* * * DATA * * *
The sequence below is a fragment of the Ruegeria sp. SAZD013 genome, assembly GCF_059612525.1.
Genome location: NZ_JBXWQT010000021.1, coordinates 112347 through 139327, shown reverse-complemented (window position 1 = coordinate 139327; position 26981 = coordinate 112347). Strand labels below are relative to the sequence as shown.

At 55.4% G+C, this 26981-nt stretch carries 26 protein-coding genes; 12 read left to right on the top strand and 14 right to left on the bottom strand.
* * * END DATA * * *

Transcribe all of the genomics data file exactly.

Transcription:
The sequence below is a fragment of the Ruegeria sp. SAZD013 genome, assembly GCF_059612525.1.
Genome location: NZ_JBXWQT010000021.1, coordinates 112347 through 139327, shown reverse-complemented (window position 1 = coordinate 139327; position 26981 = coordinate 112347). Strand labels below are relative to the sequence as shown.

At 55.4% G+C, this 26981-nt stretch carries 26 protein-coding genes; 12 read left to right on the top strand and 14 right to left on the bottom strand.